This is Jackson's fourth postseason trip -- he counts 2004 with the Dodgers, even though he didn't pitch, because "it opened my eyes to the atmosphere" -- and he won a ring with the Cardinals last year. His 4.91 October ERA suggests he hasn't found his playoff form, but with each trip, he says, he gets a little closer to the pure energy of pitching. Jackson calls it "controlled aggressiveness," a state where his conscience retreats, tension and noise fade, and suddenly it's just him holding a baseball in his right hand, free to fire.

"The postseason is more hostile, and naturally you want to go out fired up," Jackson said. "But to get caught up in that and try to do something other than what got you there, it hurts more than it helps. I tell myself to stay relaxed, especially on the days when I'm feeling good."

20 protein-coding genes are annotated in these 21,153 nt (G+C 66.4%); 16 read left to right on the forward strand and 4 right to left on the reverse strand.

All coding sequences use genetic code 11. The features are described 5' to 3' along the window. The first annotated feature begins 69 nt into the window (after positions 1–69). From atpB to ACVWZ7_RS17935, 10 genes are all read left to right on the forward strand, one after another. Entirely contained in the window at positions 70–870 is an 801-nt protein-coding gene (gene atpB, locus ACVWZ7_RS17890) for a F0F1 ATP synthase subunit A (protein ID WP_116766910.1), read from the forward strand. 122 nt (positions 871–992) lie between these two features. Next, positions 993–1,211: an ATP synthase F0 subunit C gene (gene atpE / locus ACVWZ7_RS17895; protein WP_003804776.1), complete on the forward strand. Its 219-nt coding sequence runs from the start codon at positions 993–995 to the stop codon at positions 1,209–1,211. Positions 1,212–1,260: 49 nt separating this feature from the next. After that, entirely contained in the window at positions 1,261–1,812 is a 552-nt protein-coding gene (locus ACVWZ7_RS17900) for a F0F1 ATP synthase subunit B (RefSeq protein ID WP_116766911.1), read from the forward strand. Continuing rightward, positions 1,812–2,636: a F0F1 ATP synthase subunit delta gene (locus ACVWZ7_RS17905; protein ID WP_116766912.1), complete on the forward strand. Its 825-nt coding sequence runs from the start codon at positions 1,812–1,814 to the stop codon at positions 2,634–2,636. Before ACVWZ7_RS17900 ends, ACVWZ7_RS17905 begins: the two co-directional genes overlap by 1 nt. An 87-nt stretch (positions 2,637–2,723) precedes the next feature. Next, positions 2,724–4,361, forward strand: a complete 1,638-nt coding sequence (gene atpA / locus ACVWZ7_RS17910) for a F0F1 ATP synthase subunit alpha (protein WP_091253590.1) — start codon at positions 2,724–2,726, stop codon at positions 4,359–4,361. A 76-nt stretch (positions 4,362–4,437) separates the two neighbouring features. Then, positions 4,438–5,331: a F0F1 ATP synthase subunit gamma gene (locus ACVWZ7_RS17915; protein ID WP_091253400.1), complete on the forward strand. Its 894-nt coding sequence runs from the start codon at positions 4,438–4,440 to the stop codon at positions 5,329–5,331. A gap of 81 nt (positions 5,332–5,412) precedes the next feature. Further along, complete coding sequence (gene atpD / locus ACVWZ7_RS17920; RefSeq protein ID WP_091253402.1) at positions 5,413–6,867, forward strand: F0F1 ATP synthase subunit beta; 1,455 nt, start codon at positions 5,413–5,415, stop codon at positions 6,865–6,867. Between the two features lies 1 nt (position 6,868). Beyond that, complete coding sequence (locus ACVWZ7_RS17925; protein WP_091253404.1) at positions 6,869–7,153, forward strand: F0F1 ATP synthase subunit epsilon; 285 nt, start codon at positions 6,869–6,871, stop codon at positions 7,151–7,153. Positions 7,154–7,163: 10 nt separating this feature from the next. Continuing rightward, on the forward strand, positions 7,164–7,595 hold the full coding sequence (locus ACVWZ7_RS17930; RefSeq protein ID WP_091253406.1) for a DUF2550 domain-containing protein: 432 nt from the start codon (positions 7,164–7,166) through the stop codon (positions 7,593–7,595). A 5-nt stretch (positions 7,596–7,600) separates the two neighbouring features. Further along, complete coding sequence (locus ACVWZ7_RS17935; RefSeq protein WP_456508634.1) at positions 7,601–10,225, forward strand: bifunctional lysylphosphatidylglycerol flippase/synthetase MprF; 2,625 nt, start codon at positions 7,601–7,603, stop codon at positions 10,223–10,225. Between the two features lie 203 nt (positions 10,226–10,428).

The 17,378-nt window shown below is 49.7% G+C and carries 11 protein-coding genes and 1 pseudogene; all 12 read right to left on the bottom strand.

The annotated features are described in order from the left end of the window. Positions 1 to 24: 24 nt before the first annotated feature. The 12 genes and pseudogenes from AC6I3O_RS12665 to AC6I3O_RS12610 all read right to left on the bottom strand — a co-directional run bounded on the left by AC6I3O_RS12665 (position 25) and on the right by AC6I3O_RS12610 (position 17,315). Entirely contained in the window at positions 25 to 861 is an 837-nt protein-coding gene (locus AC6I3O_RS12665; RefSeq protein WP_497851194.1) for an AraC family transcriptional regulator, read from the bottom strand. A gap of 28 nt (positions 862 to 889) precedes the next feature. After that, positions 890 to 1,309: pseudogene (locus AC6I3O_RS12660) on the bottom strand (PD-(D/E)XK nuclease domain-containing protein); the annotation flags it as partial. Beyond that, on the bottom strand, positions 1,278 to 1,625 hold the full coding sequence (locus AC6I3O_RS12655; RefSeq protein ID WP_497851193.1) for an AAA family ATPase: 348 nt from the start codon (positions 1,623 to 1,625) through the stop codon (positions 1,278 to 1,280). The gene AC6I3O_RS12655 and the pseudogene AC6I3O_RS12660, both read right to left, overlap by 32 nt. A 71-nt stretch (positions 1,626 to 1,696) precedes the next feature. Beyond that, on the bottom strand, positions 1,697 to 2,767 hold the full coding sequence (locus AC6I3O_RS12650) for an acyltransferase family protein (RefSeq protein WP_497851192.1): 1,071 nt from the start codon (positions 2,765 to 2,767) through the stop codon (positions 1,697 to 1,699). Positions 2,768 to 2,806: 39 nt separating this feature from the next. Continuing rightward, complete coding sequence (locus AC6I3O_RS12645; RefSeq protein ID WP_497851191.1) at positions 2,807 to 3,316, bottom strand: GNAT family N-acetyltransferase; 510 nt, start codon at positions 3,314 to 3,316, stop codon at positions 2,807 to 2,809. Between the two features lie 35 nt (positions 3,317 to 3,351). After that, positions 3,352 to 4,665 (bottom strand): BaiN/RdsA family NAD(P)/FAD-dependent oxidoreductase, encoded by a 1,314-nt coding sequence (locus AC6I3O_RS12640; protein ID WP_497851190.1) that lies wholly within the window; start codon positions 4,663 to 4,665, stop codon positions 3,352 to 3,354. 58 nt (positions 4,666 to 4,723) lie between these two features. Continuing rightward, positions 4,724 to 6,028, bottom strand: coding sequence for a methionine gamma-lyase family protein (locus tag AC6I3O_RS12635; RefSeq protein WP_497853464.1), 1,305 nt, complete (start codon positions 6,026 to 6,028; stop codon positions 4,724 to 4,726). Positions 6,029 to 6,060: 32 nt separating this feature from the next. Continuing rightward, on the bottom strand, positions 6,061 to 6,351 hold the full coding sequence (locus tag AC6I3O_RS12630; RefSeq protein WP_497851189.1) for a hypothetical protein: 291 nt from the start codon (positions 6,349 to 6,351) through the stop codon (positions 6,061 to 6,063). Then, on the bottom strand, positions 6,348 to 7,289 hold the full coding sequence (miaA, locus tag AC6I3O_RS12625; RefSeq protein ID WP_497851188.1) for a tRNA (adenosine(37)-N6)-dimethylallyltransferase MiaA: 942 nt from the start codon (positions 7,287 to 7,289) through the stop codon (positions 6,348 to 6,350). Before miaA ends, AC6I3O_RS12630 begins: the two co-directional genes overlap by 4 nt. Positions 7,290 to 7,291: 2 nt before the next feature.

Johnson quickly sees when Jackson is leaving that state. His tempo slows, his mind speeds up, he becomes mechanical. You can see him thinking.

"He'll get a little too deliberate and a little cautious," Johnson said. "Then the defense starts to get flat-footed. So I'll tell him, 'Hey, quit thinking, just get up and rock and fire.'"

If Jackson does that this postseason, just rock and fire, he'll be pitching for more than Washington. As an impending free agent, he'll be pitching for himself. Jackson won't say that, of course. He has become numb to the process, moving so much in so little time that it just doesn't matter anymore.

"If you're playing for free agency or a contract, if I pitch for numbers, it takes away from what I'm trying to do," Jackson said. "That's pointless."

That's different from saying he ignores the chatter. Jackson is thoughtful. He looks down at a shiny white ball in his hands, he looks up at you, his eyes rarely dance around the room when he talks. He acknowledges he's tired of moving to new teams and cities every year. "But I'm also tired of being inconsistent," he says.